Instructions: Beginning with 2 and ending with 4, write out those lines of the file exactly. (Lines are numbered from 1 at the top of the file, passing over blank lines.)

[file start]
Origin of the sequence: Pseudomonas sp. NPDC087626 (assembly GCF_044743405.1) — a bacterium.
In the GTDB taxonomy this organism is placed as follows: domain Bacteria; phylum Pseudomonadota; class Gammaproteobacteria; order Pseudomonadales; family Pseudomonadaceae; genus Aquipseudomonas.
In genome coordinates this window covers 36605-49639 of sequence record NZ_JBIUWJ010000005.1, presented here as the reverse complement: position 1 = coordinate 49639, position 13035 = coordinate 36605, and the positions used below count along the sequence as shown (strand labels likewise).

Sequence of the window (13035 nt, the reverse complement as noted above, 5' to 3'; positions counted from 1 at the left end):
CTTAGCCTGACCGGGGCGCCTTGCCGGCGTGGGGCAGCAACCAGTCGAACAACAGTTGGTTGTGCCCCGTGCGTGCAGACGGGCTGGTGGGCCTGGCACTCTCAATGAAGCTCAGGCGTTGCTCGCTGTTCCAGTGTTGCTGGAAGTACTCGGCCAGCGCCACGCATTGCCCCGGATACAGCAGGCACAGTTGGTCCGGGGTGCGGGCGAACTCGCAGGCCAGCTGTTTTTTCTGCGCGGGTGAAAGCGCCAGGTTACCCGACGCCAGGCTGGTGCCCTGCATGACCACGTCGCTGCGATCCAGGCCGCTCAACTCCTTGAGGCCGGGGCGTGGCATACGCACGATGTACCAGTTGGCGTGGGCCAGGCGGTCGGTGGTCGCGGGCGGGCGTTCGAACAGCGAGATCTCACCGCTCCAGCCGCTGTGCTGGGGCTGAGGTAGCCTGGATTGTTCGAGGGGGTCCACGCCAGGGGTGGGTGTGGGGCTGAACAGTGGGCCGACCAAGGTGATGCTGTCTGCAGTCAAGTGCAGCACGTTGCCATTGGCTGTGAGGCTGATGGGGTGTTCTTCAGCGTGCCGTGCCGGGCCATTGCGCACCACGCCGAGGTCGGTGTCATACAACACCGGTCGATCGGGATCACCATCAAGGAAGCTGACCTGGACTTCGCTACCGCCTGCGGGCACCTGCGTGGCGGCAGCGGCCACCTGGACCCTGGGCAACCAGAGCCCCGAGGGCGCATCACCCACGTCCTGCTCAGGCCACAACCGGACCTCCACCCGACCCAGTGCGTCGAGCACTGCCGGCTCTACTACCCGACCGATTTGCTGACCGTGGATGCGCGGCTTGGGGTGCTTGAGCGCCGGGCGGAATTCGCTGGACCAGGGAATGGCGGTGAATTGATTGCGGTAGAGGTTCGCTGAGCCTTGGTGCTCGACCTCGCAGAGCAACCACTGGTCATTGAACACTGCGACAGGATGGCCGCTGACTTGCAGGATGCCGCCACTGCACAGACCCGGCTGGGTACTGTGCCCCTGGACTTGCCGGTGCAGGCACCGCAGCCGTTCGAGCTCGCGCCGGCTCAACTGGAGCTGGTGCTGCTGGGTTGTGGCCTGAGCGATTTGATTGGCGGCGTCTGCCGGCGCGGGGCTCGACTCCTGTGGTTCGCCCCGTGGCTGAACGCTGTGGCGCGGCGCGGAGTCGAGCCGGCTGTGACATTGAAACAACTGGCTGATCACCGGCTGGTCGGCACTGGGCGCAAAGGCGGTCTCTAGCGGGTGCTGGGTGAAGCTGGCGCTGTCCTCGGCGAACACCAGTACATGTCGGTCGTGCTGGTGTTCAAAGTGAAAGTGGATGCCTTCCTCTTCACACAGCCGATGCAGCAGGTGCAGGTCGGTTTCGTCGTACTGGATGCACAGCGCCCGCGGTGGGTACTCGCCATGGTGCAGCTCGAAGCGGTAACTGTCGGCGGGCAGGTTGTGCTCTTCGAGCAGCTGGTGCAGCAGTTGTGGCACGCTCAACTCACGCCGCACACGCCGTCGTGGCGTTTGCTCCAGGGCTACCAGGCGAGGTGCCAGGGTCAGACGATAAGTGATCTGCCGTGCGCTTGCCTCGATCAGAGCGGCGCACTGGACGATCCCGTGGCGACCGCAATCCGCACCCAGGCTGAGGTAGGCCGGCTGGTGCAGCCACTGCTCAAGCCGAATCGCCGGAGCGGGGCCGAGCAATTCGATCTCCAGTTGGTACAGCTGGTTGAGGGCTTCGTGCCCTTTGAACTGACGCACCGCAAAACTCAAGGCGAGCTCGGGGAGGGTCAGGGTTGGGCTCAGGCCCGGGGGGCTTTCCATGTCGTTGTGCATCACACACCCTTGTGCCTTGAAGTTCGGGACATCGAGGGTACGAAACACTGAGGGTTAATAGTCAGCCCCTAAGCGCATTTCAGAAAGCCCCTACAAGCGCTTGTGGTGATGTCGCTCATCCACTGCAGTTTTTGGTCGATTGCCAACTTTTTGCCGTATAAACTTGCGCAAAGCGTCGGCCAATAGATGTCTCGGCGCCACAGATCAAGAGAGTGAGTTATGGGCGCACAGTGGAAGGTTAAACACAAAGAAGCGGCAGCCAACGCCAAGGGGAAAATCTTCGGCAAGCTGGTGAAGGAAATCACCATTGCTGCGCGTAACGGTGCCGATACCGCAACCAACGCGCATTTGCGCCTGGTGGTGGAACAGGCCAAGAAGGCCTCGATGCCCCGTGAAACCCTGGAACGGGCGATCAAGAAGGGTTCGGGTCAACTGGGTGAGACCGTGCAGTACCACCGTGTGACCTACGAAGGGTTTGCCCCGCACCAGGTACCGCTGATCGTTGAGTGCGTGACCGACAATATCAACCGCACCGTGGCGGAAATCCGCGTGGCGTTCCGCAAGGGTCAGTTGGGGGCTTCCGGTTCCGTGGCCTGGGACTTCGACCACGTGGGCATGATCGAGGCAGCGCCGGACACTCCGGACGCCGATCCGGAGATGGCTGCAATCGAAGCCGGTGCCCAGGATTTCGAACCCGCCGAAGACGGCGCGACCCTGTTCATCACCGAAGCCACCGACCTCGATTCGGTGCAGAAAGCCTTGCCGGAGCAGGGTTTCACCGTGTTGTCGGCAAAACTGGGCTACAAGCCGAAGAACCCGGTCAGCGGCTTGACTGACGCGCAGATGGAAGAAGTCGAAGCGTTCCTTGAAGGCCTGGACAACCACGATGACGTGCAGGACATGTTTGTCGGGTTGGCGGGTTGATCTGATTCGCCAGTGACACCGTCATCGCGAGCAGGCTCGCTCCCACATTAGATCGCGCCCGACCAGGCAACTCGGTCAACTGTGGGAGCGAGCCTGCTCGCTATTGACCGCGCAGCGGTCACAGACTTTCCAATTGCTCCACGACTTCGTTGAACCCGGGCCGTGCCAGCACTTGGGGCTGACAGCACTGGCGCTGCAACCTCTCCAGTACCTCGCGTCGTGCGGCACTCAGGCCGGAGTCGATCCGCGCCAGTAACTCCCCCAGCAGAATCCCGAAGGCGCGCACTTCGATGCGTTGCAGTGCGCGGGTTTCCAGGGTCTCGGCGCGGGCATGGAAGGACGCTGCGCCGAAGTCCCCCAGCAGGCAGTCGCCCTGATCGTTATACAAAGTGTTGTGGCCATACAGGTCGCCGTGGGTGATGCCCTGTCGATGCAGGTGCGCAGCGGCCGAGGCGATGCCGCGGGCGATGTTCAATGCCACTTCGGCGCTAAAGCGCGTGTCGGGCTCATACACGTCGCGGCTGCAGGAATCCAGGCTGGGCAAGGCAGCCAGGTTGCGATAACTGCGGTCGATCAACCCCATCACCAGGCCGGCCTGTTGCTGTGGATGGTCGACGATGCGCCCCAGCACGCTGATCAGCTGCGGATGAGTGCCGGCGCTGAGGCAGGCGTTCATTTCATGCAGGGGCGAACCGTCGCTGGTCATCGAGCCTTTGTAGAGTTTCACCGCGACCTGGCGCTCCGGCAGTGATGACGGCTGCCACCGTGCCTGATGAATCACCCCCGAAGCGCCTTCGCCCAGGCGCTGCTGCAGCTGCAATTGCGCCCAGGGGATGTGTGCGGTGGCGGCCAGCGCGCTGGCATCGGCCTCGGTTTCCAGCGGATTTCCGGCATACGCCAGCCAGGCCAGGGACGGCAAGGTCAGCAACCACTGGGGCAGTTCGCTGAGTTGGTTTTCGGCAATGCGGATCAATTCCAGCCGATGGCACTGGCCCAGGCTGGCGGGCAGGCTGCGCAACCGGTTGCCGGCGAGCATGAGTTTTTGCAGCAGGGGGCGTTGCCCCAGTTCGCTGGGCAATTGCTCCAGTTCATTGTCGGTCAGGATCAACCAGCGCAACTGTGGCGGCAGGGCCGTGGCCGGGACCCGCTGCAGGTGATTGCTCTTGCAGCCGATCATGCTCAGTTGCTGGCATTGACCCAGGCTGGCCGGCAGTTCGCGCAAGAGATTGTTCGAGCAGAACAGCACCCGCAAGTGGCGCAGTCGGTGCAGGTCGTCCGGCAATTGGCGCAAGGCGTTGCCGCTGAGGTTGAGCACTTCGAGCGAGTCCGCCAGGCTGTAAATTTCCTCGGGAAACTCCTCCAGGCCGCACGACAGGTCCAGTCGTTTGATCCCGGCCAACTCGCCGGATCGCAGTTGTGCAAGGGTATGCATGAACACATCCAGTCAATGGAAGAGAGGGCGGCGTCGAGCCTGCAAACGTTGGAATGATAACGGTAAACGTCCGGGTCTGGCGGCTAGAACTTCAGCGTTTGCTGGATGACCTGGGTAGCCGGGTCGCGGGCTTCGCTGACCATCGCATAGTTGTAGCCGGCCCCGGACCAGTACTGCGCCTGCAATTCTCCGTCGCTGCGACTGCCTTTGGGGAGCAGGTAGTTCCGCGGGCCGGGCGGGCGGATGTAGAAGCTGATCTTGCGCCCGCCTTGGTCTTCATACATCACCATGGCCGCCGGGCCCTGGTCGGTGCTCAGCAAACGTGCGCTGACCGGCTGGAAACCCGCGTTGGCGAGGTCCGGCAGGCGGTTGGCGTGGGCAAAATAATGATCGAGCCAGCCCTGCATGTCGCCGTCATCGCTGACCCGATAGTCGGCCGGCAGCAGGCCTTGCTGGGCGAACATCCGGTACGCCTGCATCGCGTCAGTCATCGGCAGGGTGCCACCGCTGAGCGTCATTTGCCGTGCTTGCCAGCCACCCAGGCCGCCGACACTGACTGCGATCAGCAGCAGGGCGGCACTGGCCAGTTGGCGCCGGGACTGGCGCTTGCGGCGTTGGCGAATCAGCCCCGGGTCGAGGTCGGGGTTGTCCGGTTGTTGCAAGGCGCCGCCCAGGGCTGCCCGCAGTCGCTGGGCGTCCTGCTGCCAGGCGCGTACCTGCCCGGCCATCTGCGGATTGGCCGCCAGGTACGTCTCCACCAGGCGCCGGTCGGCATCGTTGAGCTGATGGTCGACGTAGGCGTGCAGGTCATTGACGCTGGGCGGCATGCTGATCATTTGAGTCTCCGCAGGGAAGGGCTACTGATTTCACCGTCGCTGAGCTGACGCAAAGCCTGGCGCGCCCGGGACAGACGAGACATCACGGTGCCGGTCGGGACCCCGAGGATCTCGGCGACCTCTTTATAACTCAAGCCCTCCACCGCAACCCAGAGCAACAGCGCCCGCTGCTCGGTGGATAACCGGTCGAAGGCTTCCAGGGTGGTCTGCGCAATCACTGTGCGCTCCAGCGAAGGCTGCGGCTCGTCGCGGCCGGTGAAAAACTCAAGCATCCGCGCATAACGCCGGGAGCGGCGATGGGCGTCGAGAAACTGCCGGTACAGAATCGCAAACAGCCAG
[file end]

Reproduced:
In the GTDB taxonomy this organism is placed as follows: domain Bacteria; phylum Pseudomonadota; class Gammaproteobacteria; order Pseudomonadales; family Pseudomonadaceae; genus Aquipseudomonas.
In genome coordinates this window covers 36605-49639 of sequence record NZ_JBIUWJ010000005.1, presented here as the reverse complement: position 1 = coordinate 49639, position 13035 = coordinate 36605, and the positions used below count along the sequence as shown (strand labels likewise).

Sequence of the window (13035 nt, the reverse complement as noted above, 5' to 3'; positions counted from 1 at the left end):